2. Struggling with your blog or writing? We offer Grammar Shorts, how-to’s on better writing, and advice about how to get noticed online.
  3. Not sure if you’re ready to start your blog? Our philosophy of collaborative writing means there’s room for you at Two Drops of Ink. Think about submitting today.
  4. Already have a published book, and you would like an additional platform to promote it? The Book Shelf is expanding and has room for your submission.
  5. Want recognition at an award-winning site? Our “Published Contributorspage will help you gain recognition for your post at Two Drops of Ink, as well as exposing your books, social media links, and website to our readers
  6. With various writing styles, tones, and voices, from our team, and published contributors, we decided to set aside two days for categories of writing. Hump Day Humor started because I was told that some sites don’t publish “funny posts.” How sad. We believe in entertaining as well as educating, so if you’re finding it difficult to publish humorous pieces, consider submitting.  Sunday Spotlight showcases any  published contributor with two posts on Two Drops of Ink, further exposing your writing.
  7. Poets sometimes languish in journals that the average person doesn’t read. Sad, but true. Since Scott is a poet, and I have poet-envy, we’ve partial to poets. Rhyming, timing, and topic make the Wall of Poets a place to visit when you want imagery, inspiration, and insight.

We’re not finished yet…we’ll keep building the library with your help.

time for scott

But Two Drops of Ink’s library is open anytime you visit, day, night or somewhere in between.


Two Drops of Ink: The Literary Home for Collaborative Writing

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9 comments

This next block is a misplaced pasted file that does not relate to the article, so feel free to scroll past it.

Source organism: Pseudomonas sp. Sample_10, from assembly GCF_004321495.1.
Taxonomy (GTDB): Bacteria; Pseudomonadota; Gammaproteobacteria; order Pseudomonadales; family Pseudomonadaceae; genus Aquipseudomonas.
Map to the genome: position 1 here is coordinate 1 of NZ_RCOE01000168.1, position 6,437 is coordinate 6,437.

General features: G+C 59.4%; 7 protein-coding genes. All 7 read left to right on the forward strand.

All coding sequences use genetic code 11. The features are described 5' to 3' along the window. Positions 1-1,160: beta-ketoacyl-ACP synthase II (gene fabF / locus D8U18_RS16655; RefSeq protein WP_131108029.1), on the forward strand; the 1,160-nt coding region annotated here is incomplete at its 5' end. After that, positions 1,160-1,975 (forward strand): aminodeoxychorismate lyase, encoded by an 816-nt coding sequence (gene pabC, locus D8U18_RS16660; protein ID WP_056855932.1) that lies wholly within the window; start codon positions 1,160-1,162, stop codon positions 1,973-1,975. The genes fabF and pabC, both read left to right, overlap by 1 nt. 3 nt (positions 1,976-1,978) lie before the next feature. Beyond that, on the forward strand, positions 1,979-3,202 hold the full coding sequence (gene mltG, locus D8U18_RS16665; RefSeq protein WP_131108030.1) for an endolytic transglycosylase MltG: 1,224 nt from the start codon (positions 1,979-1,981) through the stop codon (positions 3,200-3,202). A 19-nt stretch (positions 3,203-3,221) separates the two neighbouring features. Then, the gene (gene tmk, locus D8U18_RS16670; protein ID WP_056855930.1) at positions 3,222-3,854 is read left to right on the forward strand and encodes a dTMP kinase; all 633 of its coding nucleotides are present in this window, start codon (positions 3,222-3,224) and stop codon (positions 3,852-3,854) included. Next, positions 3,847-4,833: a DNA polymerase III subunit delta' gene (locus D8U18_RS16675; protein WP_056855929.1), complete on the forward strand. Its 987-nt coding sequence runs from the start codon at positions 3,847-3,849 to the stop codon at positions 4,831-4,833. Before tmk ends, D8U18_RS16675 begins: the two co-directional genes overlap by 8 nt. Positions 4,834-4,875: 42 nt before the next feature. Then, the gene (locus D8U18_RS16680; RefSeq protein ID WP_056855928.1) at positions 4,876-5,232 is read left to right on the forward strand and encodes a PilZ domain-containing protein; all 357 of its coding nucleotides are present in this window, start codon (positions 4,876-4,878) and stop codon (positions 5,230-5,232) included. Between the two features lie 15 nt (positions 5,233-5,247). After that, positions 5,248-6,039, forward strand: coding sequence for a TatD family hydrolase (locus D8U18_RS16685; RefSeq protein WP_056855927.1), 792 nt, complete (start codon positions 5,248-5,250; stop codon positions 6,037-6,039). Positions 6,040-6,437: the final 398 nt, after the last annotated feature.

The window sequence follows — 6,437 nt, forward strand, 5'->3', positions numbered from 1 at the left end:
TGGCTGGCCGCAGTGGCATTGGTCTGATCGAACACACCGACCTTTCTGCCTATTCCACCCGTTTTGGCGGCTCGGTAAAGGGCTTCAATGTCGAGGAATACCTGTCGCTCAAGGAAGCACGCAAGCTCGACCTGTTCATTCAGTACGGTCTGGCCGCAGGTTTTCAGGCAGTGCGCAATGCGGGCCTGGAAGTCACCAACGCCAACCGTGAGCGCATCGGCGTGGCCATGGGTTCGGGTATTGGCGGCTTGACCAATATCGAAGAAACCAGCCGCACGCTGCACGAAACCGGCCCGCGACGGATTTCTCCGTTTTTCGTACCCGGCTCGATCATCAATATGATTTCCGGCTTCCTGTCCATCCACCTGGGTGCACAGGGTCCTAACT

1. Marilyn, I love you all at Two Drops of Ink. And I agree about leaving in the technical words. When we treat people like they’re smart, they rise to the occasion. In homeschooling circles, children usually have advanced reading and vocabulary skills because parents read real books to them. I discovered this while teaching my family. Thankfully, they turned out smarter than I will ever be. 🙂
    Blessings ~ Wendy

    Like

    • Hi, Wendy. I also believe that when you give people the information and encourage them to learn, they do. What was ironic was that the people who supposedly weren’t “smart enough” to learn were the very ones who wanted the information so they could learn. Sometimes, we don’t pay attention to the people we’re trying to help thinking we know what’s best, when in fact, they should have a say as well. My 2 cents.

      In the end, without changing that component, and seeing the curriculum used elsewhere, that idea has been validated.

      Liked by 1 person

  2. Hi Marilyn, I’m glad you and Scott pressed on with your intentions to never stop writing. I’ve used this site as my own personal library since day one. Because of the privilege you two have provided for all of us. I found it necessary to submit some of my writing to keep my library card, so to speak, active. I’m thankful you all are here, otherwise I don’t think I would be writing. This place is contagious in a wordy way. Thanks for this motivational piece.

    Like

    • Hi, John. So are we. When one of us was discouraged, the other would step up and become the proverbial cheerleader. Thank goodness frustration didn’t happen for both of us on the same day. It’s been exciting to “discover” new writers, as well as give poets and seasoned writers an additional platform.

      Onward….

      Liked by 1 person